• The encapsulation unit typically comprises a pair of similar moulding drums. The outer ' cylindrical face of each drum is formed with a plurality of indentations of desired form, eg hemispherical, arranged in a series of axially extending rows with, say, 5 or 6 indentations in each row. The drums are supported in side by side relationship, with a small gap. there between, and are arranged for coordinated rotation in opposed directions (the left hand drum clockwise, and the right hand drum anticlockwise). A similar arrangement may be used in the present invention. Means for applying a vacuum inside the drums are conveniently included, to help pull the partially solvated films into the indentations and so assist capsule portion formation.
  • The encapsulation unit typically also comprises a reservoir of the substance to be encapsulated, eg bath oil, and an associated supply arrangement adapted simultaneously to supply a plurality of metered doses (one for each indentation in a row on the moulding drums) of the substance to the moulding drums at predefined time intervals. The arrangement may employ syringe pumps or the like. Again, a similar arrangement may be used in the present invention.
  • The metered doses are initially supplied to a heated injection segment located above the nip between the moulding drums, and including a row of a plurality of injectors aligned with the rows of indentations in the drums. A similar arrangement may again be used in the present invention although there is no need for the injection segment to be heated.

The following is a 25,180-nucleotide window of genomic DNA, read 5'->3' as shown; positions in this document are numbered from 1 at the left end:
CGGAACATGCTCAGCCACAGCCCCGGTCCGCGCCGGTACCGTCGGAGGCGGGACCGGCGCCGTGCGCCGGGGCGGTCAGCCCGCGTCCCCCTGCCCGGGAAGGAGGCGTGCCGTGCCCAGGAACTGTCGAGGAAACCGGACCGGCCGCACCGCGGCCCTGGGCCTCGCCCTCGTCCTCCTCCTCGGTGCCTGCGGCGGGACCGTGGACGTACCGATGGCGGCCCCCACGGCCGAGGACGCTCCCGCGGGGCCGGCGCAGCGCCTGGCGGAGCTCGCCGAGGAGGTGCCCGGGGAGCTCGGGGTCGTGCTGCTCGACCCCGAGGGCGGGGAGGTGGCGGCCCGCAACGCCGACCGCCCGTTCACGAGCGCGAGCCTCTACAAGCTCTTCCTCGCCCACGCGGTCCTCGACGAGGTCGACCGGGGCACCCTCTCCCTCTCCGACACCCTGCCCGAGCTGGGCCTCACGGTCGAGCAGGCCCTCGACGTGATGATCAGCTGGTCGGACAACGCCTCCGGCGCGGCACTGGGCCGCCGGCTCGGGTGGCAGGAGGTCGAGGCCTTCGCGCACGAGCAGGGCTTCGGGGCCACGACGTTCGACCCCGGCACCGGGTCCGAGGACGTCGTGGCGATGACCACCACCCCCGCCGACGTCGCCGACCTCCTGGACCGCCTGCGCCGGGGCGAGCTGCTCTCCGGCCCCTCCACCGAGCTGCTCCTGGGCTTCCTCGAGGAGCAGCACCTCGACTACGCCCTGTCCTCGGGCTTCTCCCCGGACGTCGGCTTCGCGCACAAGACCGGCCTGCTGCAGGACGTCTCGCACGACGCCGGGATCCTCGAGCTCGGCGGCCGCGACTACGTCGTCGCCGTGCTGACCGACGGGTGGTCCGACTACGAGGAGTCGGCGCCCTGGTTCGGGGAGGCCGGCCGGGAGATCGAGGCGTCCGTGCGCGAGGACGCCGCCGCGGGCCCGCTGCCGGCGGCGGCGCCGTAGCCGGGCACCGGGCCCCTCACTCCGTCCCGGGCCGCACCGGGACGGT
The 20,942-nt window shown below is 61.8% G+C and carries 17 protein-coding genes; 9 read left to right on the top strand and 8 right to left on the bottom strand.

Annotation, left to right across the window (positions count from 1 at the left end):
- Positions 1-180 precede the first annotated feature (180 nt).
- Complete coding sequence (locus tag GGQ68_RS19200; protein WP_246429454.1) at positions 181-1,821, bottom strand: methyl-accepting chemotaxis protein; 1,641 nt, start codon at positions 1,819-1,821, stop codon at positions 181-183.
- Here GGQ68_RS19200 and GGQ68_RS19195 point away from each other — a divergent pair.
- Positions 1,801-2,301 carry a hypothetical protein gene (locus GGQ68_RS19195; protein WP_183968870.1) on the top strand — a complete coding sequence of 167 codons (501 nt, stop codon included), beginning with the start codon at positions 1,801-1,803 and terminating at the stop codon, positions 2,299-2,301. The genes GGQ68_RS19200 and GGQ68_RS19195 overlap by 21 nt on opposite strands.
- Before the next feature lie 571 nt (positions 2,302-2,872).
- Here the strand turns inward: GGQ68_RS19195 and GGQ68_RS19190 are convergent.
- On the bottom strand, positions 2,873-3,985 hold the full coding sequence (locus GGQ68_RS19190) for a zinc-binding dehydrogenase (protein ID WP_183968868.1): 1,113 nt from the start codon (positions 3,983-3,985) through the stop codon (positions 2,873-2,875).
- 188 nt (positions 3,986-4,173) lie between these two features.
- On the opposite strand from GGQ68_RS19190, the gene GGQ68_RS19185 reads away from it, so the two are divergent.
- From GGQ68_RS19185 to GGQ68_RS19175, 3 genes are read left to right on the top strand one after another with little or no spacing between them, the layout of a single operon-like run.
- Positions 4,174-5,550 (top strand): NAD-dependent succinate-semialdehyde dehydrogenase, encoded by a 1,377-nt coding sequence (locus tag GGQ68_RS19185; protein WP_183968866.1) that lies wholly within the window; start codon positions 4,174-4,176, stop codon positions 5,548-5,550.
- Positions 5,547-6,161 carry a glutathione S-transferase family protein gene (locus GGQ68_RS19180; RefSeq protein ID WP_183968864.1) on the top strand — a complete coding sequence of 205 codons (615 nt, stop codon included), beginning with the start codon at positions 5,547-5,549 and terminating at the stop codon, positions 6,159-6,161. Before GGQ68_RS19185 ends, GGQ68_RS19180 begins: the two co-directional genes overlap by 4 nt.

• In use in conventional encapsulation, two gelatin ribbons are formed and fed over appropriate guide rollers etc to pass below the injection segment and into the nip between the counter-rotating rollers. Metered doses of the substance to be encapsulated are injected into the nip in synchronism with the drum rotation. The heating segment also acts to heat the gelatin films, which has the effect of making the films capable of sealing to each other and also makes the films more elastic. As the doses of substance are injected between the heated films, the films deform to line the indentations, forming series of pairs of opposed capsule halves containing the substance. The pairs of capsule halves are brought together, sealed and cut from the gelatin ribbons on continued rotation of the drums, thus forming capsules containing the substance. A typical production rate is one row of capsules every 2 seconds. Instead of cutting the capsules from the ribbons, they may be left integral with the ribbons. The resulting capsules are collected below. The capsules are then typically tumbled in a hot air dryer and then kept in a controlled humidity environment for about 2 days to stabilise the capsules. The capsules are then ready for use or sale.